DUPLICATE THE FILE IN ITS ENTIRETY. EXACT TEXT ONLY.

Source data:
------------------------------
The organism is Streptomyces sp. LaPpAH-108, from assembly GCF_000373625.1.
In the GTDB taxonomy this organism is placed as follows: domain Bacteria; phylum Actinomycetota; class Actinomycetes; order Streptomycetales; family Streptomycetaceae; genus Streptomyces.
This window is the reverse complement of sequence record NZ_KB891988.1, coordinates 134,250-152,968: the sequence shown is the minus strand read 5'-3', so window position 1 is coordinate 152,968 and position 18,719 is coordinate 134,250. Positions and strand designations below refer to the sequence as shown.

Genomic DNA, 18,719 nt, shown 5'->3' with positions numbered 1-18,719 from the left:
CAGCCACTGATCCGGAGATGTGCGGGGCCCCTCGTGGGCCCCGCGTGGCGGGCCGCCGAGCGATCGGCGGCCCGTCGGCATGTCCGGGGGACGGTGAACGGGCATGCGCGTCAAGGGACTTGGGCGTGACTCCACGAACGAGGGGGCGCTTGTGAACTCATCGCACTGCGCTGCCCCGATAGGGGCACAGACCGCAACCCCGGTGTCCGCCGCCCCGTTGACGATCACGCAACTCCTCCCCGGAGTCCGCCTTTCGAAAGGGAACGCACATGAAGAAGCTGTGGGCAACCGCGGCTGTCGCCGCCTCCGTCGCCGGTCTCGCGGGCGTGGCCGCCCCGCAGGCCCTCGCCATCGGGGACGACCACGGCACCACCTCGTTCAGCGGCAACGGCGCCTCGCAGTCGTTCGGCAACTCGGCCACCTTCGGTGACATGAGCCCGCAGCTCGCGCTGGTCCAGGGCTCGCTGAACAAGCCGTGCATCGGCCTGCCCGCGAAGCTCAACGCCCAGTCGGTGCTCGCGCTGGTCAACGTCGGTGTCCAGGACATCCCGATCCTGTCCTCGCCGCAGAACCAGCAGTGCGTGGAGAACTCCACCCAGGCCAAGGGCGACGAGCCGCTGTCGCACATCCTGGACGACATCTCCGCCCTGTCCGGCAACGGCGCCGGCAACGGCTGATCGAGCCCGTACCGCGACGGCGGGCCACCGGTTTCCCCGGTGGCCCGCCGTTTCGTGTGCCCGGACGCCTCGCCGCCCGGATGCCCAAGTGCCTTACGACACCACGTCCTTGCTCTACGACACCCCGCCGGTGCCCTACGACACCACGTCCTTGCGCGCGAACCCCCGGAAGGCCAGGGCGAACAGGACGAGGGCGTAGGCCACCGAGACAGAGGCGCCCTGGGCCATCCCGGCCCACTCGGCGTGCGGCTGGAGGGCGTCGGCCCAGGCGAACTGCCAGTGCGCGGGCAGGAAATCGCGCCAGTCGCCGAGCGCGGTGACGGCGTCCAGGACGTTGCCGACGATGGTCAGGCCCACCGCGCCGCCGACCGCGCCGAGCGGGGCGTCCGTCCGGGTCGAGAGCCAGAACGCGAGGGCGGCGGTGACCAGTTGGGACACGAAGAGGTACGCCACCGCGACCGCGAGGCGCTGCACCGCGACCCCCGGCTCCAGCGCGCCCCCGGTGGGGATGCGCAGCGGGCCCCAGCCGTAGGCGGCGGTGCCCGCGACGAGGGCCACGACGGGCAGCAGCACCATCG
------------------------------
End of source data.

The organism is Streptomyces sp. LaPpAH-108, from assembly GCF_000373625.1.
In the GTDB taxonomy this organism is placed as follows: domain Bacteria; phylum Actinomycetota; class Actinomycetes; order Streptomycetales; family Streptomycetaceae; genus Streptomyces.
This window is the reverse complement of sequence record NZ_KB891988.1, coordinates 134,250-152,968: the sequence shown is the minus strand read 5'-3', so window position 1 is coordinate 152,968 and position 18,719 is coordinate 134,250. Positions and strand designations below refer to the sequence as shown.

Genomic DNA, 18,719 nt, shown 5'->3' with positions numbered 1-18,719 from the left:
CAGCCACTGATCCGGAGATGTGCGGGGCCCCTCGTGGGCCCCGCGTGGCGGGCCGCCGAGCGATCGGCGGCCCGTCGGCATGTCCGGGGGACGGTGAACGGGCATGCGCGTCAAGGGACTTGGGCGTGACTCCACGAACGAGGGGGCGCTTGTGAACTCATCGCACTGCGCTGCCCCGATAGGGGCACAGACCGCAACCCCGGTGTCCGCCGCCCCGTTGACGATCACGCAACTCCTCCCCGGAGTCCGCCTTTCGAAAGGGAACGCACATGAAGAAGCTGTGGGCAACCGCGGCTGTCGCCGCCTCCGTCGCCGGTCTCGCGGGCGTGGCCGCCCCGCAGGCCCTCGCCATCGGGGACGACCACGGCACCACCTCGTTCAGCGGCAACGGCGCCTCGCAGTCGTTCGGCAACTCGGCCACCTTCGGTGACATGAGCCCGCAGCTCGCGCTGGTCCAGGGCTCGCTGAACAAGCCGTGCATCGGCCTGCCCGCGAAGCTCAACGCCCAGTCGGTGCTCGCGCTGGTCAACGTCGGTGTCCAGGACATCCCGATCCTGTCCTCGCCGCAGAACCAGCAGTGCGTGGAGAACTCCACCCAGGCCAAGGGCGACGAGCCGCTGTCGCACATCCTGGACGACATCTCCGCCCTGTCCGGCAACGGCGCCGGCAACGGCTGATCGAGCCCGTACCGCGACGGCGGGCCACCGGTTTCCCCGGTGGCCCGCCGTTTCGTGTGCCCGGACGCCTCGCCGCCCGGATGCCCAAGTGCCTTACGACACCACGTCCTTGCTCTACGACACCCCGCCGGTGCCCTACGACACCACGTCCTTGCGCGCGAACCCCCGGAAGGCCAGGGCGAACAGGACGAGGGCGTAGGCCACCGAGACAGAGGCGCCCTGGGCCATCCCGGCCCACTCGGCGTGCGGCTGGAGGGCGTCGGCCCAGGCGAACTGCCAGTGCGCGGGCAGGAAATCGCGCCAGTCGCCGAGCGCGGTGACGGCGTCCAGGACGTTGCCGACGATGGTCAGGCCCACCGCGCCGCCGACCGCGCCGAGCGGGGCGTCCGTCCGGGTCGAGAGCCAGAACGCGAGGGCGGCGGTGACCAGTTGGGACACGAAGAGGTACGCCACCGCGACCGCGAGGCGCTGCACCGCGACCCCCGGCTCCAGCGCGCCCCCGGTGGGGATGCGCAGCGGGCCCCAGCCGTAGGCGGCGGTGCCCGCGACGAGGGCCACGACGGGCAGCAGCACCATCG